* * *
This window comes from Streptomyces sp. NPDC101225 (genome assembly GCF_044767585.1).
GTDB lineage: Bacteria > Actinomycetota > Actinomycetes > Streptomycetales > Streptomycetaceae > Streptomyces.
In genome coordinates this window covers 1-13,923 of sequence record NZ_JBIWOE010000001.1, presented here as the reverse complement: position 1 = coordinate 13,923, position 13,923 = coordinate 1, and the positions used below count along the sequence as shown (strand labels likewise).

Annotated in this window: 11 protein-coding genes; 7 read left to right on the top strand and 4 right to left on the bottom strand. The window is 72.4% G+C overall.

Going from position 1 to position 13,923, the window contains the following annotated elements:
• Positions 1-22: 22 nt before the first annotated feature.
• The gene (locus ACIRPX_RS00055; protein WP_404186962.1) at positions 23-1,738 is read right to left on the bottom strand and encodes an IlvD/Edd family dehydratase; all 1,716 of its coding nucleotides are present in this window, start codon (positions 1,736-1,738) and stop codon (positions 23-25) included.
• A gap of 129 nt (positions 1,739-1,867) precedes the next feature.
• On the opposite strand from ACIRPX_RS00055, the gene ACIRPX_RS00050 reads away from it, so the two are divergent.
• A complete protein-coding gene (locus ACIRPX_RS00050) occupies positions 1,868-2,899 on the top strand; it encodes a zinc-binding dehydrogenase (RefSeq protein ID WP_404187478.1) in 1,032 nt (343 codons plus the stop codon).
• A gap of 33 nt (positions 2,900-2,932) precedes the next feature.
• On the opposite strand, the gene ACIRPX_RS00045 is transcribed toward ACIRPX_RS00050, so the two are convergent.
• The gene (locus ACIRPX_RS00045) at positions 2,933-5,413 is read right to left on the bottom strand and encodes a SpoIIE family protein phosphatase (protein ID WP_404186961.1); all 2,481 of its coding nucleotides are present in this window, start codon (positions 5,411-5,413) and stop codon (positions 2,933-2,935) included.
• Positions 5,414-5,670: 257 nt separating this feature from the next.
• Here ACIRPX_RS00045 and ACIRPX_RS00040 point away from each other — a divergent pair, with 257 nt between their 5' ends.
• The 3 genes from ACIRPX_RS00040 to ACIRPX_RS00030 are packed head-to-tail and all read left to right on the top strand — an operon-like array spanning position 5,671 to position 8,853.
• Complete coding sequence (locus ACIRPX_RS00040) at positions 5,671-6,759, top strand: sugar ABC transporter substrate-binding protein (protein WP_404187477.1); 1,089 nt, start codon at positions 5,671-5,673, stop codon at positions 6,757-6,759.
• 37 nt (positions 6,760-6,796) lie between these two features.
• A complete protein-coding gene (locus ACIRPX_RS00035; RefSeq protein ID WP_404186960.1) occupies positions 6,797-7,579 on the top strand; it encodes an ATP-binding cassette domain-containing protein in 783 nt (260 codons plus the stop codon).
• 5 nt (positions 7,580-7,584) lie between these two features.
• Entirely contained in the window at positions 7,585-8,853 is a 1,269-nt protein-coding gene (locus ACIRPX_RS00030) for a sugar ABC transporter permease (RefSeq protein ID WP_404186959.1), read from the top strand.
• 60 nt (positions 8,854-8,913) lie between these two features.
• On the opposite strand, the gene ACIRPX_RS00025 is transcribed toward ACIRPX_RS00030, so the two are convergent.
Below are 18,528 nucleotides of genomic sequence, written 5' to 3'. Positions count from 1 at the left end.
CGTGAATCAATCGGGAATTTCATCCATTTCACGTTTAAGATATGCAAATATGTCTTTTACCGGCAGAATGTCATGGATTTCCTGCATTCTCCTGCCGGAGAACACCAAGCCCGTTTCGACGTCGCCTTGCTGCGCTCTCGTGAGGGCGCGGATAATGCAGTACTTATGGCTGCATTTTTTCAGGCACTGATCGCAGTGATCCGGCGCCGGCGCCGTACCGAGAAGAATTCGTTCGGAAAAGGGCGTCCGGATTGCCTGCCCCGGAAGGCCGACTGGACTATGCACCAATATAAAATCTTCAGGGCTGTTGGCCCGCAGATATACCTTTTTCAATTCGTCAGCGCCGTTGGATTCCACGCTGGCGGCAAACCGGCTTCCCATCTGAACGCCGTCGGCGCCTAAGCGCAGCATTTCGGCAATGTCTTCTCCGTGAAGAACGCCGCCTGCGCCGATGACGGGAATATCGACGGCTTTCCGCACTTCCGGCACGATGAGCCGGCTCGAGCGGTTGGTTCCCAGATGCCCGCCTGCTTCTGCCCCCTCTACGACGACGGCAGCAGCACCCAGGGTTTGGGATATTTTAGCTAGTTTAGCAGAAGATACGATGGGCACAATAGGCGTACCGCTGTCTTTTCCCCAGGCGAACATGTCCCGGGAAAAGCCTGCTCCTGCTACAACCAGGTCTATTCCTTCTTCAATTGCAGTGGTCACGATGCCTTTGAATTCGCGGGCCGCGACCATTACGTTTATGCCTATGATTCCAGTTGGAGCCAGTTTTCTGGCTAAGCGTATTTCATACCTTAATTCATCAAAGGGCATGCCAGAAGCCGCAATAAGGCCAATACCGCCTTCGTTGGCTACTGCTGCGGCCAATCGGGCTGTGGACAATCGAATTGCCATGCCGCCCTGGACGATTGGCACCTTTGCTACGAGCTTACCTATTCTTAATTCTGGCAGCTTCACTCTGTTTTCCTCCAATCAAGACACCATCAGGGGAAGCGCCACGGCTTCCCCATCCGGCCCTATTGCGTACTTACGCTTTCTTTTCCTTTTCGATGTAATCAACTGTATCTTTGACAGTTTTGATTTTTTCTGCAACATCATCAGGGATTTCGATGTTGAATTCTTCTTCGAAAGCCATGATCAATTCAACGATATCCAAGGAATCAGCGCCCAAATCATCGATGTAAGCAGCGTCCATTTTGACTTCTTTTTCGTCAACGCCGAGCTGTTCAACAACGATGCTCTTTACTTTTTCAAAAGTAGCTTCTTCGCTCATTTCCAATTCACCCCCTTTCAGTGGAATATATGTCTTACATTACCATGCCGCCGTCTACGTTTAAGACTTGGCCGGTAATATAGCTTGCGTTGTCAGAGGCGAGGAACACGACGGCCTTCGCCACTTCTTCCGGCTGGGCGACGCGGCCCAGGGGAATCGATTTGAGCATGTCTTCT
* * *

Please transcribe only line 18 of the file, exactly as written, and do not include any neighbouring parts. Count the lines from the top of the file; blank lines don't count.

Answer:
• 37 nt (positions 6,760-6,796) lie between these two features.